Thank goodness it’s my last day the hostel. It’s my day off today and I’m just going to go out and a be tourist. I leave at 6AM and start hitchhiking. It’s not long before three Swazi girls pick me up. They think what I’m doing is absolutely hilarious. I get of at Motshane, or Motjane… I don’t know because the spelling is different everywhere I look. Anyway, from here I take a combi to Ngwenya which is only about 2 or 3 km away. It costs me six Emalangeni. I get off and walk the rest of the way to Ngwenya glass. Probably the most tourist-y place to go in Swaziland. It’s a factory where they recycle old broken glass and resell them as all sorts of glass ornaments, wine glasses and souvenirs. I’ve been here before but the glass factory was closed last time. There’s a balcony where you can stand and watch the glass blowers do their thing. Pretty interesting but damn hot, because the balcony overlooks the furnace which, at 1300°C, is enough to make even the ugliest person hot. Unfortunately I was not allowed to take photographs inside though.
After this I walk all the way up the mountain to see the old Ngwenya mine which are located in the Malolotja Nature Reserve. It’s an iron ore mine and the oldest mine in the world. Apparently the stone age people mined iron here to make spears, arrows and an assorment of other iron items. The sources differ but this happened anywhere between 44 000 and 41 000 BC. I guess they were tired off being called the “stone age people” so they started the “iron age”. Because you know… Stones are just sooo 45 000 BC.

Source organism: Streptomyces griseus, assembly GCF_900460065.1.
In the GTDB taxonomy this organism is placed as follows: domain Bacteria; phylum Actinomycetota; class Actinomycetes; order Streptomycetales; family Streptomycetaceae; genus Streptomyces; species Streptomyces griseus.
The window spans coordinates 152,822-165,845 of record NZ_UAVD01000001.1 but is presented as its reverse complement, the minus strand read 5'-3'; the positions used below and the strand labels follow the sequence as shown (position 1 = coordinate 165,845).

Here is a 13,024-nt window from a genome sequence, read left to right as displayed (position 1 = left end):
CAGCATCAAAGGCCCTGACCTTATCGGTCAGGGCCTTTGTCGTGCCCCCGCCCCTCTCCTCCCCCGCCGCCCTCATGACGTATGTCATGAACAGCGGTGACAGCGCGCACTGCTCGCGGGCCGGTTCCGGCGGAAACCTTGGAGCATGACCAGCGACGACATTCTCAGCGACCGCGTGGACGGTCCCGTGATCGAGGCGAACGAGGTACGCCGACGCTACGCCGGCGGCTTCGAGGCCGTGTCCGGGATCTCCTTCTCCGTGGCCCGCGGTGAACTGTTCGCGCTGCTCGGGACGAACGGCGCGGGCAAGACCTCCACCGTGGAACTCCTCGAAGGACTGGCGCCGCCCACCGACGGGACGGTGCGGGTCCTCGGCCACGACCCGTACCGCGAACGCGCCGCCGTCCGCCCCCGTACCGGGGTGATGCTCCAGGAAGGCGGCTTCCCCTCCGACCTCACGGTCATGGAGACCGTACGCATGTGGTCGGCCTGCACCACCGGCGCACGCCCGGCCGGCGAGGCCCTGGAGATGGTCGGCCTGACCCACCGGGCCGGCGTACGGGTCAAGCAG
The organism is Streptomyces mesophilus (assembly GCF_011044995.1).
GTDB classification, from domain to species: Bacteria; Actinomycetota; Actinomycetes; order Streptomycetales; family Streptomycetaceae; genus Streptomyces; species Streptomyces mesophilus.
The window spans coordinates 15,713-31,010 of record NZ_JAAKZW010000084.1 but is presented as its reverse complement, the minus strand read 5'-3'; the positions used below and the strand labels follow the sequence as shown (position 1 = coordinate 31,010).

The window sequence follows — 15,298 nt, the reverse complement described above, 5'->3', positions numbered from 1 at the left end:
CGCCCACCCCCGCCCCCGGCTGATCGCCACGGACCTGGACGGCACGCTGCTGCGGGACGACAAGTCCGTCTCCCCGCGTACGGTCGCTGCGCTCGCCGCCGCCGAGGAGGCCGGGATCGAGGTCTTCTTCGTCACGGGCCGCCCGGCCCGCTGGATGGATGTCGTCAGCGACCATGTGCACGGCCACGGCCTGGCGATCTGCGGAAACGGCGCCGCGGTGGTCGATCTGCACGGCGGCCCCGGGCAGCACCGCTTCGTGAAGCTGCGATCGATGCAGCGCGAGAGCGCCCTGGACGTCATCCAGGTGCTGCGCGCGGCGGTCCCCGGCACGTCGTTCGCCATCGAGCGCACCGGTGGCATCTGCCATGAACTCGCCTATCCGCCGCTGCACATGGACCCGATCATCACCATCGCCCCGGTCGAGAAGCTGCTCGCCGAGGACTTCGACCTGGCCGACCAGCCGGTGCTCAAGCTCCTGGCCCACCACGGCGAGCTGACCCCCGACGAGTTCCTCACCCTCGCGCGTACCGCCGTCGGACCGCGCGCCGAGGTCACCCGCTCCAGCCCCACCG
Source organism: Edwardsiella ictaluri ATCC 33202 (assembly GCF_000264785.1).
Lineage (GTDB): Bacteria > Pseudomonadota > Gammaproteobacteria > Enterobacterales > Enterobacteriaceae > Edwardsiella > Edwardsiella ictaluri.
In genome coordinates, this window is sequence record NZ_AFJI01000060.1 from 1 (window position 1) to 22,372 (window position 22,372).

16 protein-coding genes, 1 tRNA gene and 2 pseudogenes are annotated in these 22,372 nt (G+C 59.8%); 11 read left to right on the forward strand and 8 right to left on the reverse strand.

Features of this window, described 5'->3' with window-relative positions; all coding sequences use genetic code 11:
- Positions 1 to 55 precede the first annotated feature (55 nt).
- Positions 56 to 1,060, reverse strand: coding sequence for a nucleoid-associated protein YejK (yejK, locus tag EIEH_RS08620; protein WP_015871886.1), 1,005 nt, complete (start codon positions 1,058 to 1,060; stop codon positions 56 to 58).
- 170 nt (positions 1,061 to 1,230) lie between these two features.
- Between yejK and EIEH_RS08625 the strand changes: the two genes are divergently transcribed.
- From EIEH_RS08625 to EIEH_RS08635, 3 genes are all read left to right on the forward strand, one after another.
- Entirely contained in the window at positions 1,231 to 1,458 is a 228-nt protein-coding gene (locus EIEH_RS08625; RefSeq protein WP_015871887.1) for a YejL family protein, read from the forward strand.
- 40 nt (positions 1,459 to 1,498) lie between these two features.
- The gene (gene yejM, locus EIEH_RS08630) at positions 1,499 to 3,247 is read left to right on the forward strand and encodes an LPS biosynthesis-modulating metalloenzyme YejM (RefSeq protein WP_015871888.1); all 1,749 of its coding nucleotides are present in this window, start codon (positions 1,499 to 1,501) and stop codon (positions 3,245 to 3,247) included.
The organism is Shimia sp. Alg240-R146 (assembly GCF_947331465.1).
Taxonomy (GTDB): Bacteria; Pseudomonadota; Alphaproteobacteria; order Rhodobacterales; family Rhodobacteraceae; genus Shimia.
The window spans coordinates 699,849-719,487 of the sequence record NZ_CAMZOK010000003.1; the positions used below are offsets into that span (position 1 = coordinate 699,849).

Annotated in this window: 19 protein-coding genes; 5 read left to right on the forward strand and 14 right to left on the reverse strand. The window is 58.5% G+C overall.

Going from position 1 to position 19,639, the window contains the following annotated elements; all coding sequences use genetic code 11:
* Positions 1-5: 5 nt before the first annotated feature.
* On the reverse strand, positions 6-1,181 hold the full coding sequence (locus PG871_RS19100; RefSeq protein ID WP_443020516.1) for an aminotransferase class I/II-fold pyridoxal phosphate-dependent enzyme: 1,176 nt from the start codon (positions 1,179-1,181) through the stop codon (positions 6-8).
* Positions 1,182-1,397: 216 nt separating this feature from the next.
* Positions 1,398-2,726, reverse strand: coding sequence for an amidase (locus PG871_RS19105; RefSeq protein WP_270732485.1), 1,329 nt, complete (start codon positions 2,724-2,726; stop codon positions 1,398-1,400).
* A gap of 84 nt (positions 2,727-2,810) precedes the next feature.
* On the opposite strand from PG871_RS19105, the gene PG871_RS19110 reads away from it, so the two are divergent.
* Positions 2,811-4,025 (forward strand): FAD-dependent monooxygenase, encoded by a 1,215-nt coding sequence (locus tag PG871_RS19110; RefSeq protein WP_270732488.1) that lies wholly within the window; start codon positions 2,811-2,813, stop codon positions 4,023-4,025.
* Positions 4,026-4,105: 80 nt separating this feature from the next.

I arrive at the gate and it’s 30 bucks entrance fee. I only have 30 bucks so the question arises. Should I pay my last money or rather use it for some food? Oh the hell with it, I pay and the guy takes me about another 5 km up the mountain. I get there and there’s a very small museum and a big hole in the ground. No one but me and him. What a let down. By now I’ve probably been walking 10 – 15 km in the scorching sun and just payed my last 30 bucks for a big hole… I can’t even see the hole properly because vegetation has taken over. Turns out it’s not even nearly what the Stone age dudes left behind. More people mined there 400 years ago and then in the 1960’s the Americans came with their big machines and dug out the entire mountain which is the hole you can see today. Not worth it in my opinion but maybe it would be cool if you’re into this kind of thing. The museum was the best part. Some pretty interesting stuff in here.
Now just another 15km back to the freeway where I should probably get a ride right? Wrong. I end up walking all the way back to Motshane which is about 5 km and from there I walked out towards Piggs Peak for about another 10 km before I get picked up. On the way I asked a guy if I can refill my water bottle at his tap. He says it’s safe to drink. Well it’s not. I spend the rest of the day on the toilet… At least I made it back to the hostel.
Anyway the woman who picked me up was a tax collecter. I’ve never been so happy to see the “Taxman” before. When I return to the hostel. I’ve acquired a new dorm mate… She’s from Boston, America and she’s traveling Southern Africa for 2 and half months. After all the Germans and Dutch that flocks Africa. It was good and unusual to meet an American for a change. We had a great chat. I told her about my travel plans and like most people I tell…. She thought I lost my mind. Anyway, it’s 20:30 and I’m off to bed.